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Special report: Outlook 2019

Reduction in revenue puts retention of talent at risk

Amanda Walters said compensation will have to be reduced if fees drop dramatically.

Tighter margins forecast for institutional money management firms in 2019 also could make it more difficult for managers to keep their portfolio management talent, sources said, as reduced revenue could lead to less money for compensation.

"Key assets leave every day, and those are the people," said Jason Schwarz, president, Wilshire Funds Management and Wilshire Analytics, Santa Monica, Calif. "It's always the case that retaining key investment talent weighs heavily on a company's performance. In a world where fees are shrinking, managers need to keep their portfolio managers compensated, which means they might have to cut margins further to do that."

Michael Falk, partner at Long Grove, Ill.-based money manager consultant Focus Consulting Group Inc., agreed. "The biggest hurdle for fulcrum fees are the compensation packages for money management employees," Mr. Falk said. "When you go to fulcrum fees, all of a sudden those professionals not performing well will get their compensation aligned more with beta fees than alpha fees. So volatility of their compensation will be exacerbated by fulcrum fees. Managers converting to those (performance-based) fees will require them to get their talent on board. That won't be easy."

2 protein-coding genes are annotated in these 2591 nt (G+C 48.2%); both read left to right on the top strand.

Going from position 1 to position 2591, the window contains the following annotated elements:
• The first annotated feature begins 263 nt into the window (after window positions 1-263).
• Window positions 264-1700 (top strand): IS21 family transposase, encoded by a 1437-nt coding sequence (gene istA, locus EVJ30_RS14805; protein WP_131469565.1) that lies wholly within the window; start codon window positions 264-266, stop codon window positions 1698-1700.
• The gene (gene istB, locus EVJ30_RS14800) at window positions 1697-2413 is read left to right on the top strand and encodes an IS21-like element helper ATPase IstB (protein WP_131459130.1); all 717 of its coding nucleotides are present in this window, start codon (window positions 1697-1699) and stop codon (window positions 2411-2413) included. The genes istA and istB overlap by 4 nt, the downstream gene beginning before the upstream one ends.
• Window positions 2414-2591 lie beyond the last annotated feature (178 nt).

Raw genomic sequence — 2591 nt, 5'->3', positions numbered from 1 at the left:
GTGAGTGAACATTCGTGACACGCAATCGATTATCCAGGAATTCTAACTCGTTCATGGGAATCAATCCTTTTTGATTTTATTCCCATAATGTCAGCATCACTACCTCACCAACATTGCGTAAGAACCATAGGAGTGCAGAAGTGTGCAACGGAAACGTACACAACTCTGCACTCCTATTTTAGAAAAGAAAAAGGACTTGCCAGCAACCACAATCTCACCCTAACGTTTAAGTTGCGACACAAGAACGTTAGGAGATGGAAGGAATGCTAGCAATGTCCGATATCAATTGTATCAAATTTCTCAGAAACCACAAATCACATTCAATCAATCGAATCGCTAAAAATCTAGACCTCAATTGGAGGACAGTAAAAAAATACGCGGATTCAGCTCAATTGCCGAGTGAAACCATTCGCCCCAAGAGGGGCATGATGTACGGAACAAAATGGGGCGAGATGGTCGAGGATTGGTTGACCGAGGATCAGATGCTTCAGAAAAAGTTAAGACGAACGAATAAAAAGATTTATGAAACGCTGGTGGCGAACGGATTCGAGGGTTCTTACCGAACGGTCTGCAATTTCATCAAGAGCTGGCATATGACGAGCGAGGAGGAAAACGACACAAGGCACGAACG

Will that lead to more potential for investment team moves between managers as they look for better compensation? "Absolutely, if the industry move to fulcrum fees is gradual among all managers," said Mr. Falk. "Then teams could find some firms that will still pay higher compensation. But if the industry converts quickly, there'll be few places to move. The question will be how much longer the grass will be greener on the other side."

But compensation changes that could happen in 2019 will depend on which manager takes the first leap, said Amanda Walters, New York-based senior manager at Casey Quirk,a practice of Deloitte Consulting LLP.

"We're starting to see managers saying that pay has to come down — not so much at big firms but at middle-of-the-road firms," Ms. Walters said. "But no one wants to be the first mover. However, once that happens, there will be fewer places investment professionals can go since few of them get best-in-class results. I don't know when we're going to get there. My guess is that fees will probably be sorted out before compensation. Pay is now based on performance, so the challenge is, if fees drop dramatically, compensation will have to be dropped."